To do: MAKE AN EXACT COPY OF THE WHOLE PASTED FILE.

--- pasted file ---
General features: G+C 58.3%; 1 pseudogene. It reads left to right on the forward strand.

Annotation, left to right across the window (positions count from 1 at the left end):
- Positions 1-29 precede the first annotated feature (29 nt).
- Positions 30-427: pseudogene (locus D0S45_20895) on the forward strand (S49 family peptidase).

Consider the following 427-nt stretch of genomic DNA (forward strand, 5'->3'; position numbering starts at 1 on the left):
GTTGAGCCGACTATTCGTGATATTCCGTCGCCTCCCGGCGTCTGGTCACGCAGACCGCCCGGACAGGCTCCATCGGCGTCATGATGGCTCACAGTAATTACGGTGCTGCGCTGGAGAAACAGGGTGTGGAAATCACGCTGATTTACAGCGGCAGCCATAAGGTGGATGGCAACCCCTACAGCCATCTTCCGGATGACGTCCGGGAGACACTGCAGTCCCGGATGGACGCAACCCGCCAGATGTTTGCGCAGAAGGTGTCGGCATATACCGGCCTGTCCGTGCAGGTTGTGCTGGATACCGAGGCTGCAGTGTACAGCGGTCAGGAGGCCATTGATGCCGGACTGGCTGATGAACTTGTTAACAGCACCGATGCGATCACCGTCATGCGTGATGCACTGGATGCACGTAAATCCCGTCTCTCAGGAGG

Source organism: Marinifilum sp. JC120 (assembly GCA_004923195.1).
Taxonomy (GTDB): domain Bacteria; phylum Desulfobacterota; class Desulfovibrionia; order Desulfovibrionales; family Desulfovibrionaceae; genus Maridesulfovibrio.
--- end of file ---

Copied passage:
General features: G+C 58.3%; 1 pseudogene. It reads left to right on the forward strand.

Annotation, left to right across the window (positions count from 1 at the left end):
- Positions 1-29 precede the first annotated feature (29 nt).
- Positions 30-427: pseudogene (locus D0S45_20895) on the forward strand (S49 family peptidase).

Consider the following 427-nt stretch of genomic DNA (forward strand, 5'->3'; position numbering starts at 1 on the left):
GTTGAGCCGACTATTCGTGATATTCCGTCGCCTCCCGGCGTCTGGTCACGCAGACCGCCCGGACAGGCTCCATCGGCGTCATGATGGCTCACAGTAATTACGGTGCTGCGCTGGAGAAACAGGGTGTGGAAATCACGCTGATTTACAGCGGCAGCCATAAGGTGGATGGCAACCCCTACAGCCATCTTCCGGATGACGTCCGGGAGACACTGCAGTCCCGGATGGACGCAACCCGCCAGATGTTTGCGCAGAAGGTGTCGGCATATACCGGCCTGTCCGTGCAGGTTGTGCTGGATACCGAGGCTGCAGTGTACAGCGGTCAGGAGGCCATTGATGCCGGACTGGCTGATGAACTTGTTAACAGCACCGATGCGATCACCGTCATGCGTGATGCACTGGATGCACGTAAATCCCGTCTCTCAGGAGG

Source organism: Marinifilum sp. JC120 (assembly GCA_004923195.1).
Taxonomy (GTDB): domain Bacteria; phylum Desulfobacterota; class Desulfovibrionia; order Desulfovibrionales; family Desulfovibrionaceae; genus Maridesulfovibrio.